When Tottenham Hotspur made their first trip to Real Madrid in the Champions League, a teenage Harry Kane was offering few signs of his future potential.
On 5 April 2011, while Spurs were being torn apart at the Bernabeu, the 18-year-old was sat on the Leyton Orient bench, patiently waiting for his chance to come on in a League One game against Plymouth.
When Tottenham made their next trip in the same competition, the maturing Kane was being linked with a £200m-plus move to the 12-time European champions.
On 17 October 2017, the 24-year-old arrived in the Spanish capital as Tottenham and England's talisman - splashed across the front of Madrid's sports papers, the opponent to fear.
"His rise has been one of the biggest shocks of my footballing career," Jermaine Jenas, his former Spurs team-mate, said.
As Real Madrid prepare to face Spurs at Wembley on Wednesday, BBC Sport analyses whether Kane has the talent, mental strength and marketability to become a Galactico.
Is he 'a Real Madrid player'?
During his first spell as Real president between 2000 and 2006, Florentino Perez's pursuit of the world's most talented players and his extravagant spending to sign them coined a new term: Galacticos.
Portugal attacker Luis Figo and France midfielder Zinedine Zidane were the first of this new breed to arrive at the Bernabeu for world record fees, with Brazil striker Ronaldo, England captain David Beckham and striker Michael Owen also making the move over the next few seasons.
Perez left in 2006 amid criticism the club had become too focused on building its brand to the detriment of winning trophies, but returned in 2009 to complete the signing of Cristiano Ronaldo and then add Wales forward Gareth Bale four years later.
Kane, 24, is the same age as Ronaldo, Owen and Bale at the time of their respective transfers from the Premier League to Real Madrid, but does not have the same level of experience - at club, European or international level - as either of this trio.
Neither has he become a global star after illuminating a World Cup, European Championship or Champions League tournament.
Both Owen and Ronaldo had already won a Ballon d'Or - the prize awarded to the world's best player of the year - and had won several domestic honours with their respective clubs.
"In Spain, we don't consider him in the top 10 world-class players because he has only been playing a couple of years and is only playing at Tottenham, who are not in the Champions League semi-finals or final," Juan Castro, a football journalist at Madrid-based sports newspaper Marca, said.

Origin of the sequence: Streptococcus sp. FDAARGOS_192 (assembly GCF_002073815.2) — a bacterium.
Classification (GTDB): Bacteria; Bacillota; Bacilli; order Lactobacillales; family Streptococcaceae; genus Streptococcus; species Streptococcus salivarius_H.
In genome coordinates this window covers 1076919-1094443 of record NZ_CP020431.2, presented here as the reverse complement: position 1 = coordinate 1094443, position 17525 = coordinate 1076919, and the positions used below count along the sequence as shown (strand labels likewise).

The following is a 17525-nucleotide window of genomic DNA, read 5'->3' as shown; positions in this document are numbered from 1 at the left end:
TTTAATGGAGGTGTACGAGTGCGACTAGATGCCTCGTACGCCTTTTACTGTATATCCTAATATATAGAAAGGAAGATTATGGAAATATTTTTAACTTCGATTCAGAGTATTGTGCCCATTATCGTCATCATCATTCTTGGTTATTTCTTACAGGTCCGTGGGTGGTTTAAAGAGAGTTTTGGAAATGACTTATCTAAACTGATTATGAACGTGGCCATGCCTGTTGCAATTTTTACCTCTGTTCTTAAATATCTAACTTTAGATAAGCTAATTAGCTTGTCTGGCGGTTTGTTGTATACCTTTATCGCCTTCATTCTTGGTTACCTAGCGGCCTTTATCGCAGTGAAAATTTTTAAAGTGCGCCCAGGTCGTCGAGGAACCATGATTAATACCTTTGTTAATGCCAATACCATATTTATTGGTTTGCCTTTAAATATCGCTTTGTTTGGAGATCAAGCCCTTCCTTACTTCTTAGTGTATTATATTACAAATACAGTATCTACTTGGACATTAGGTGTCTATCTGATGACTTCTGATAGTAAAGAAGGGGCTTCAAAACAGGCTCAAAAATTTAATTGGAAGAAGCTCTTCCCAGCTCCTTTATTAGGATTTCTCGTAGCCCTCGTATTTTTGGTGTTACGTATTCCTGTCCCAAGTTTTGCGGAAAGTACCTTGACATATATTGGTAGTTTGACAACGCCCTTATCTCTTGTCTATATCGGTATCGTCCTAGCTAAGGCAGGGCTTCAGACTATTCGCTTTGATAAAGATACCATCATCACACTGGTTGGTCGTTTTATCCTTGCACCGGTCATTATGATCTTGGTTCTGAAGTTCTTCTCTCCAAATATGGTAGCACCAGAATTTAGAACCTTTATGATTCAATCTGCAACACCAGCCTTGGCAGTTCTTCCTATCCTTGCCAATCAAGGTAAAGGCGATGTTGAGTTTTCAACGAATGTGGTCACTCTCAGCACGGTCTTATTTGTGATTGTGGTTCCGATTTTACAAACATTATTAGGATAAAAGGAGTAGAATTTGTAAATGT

"Maybe in the Premier League he is an enormous player but if you go into a Spanish bar then not everyone knows him. He is not a big star.
"He has to prove it in a Champions League or a World Cup, like Luis Suarez, to demonstrate he is a master."
However, Kane's goalscoring record in the Premier League compares favourably to Ronaldo, Owen and Bale - although only Owen was already considered a striker when he moved, with Ronaldo and Bale used more out wide.
While Kane has not scored as many goals as Owen did, he has netted at a quicker rate than the former Liverpool striker.
The leap to the Bernabeu
Playing for a big club is one thing. Playing for Real Madrid is another.
The ability to maintain composure in the opposition penalty area is what separates the greatest strikers from the rest. Even more so when 80,000 Madridistas are losing their cool around you.
Real Madrid legend Emilio Butragueno, who scored 171 goals in a 12-year spell at the Bernabeu, became known as El Buitre (The Vulture) because of his clinical finishing.
What was the key to the former Spain striker's success? "I left my mind blank for my body to act," he once said.
Kane's finishing ability has led to him being described as a "killer" striker by Spurs boss Mauricio Pochettino and former Real president Ramon Calderon believes the England international has the composure to succeed at the Bernabeu.
"You need to be calm in the penalty area otherwise you will be in trouble. You need to be cold to be a Real Madrid striker and I think he is. That's one of his main qualities," he said.
"But it is true that playing in the Bernabeu is difficult - sometimes even for players who have played for big clubs in different countries.
"It is different for some players when the fans boo - that doesn't happen at Manchester United or Liverpool or other teams.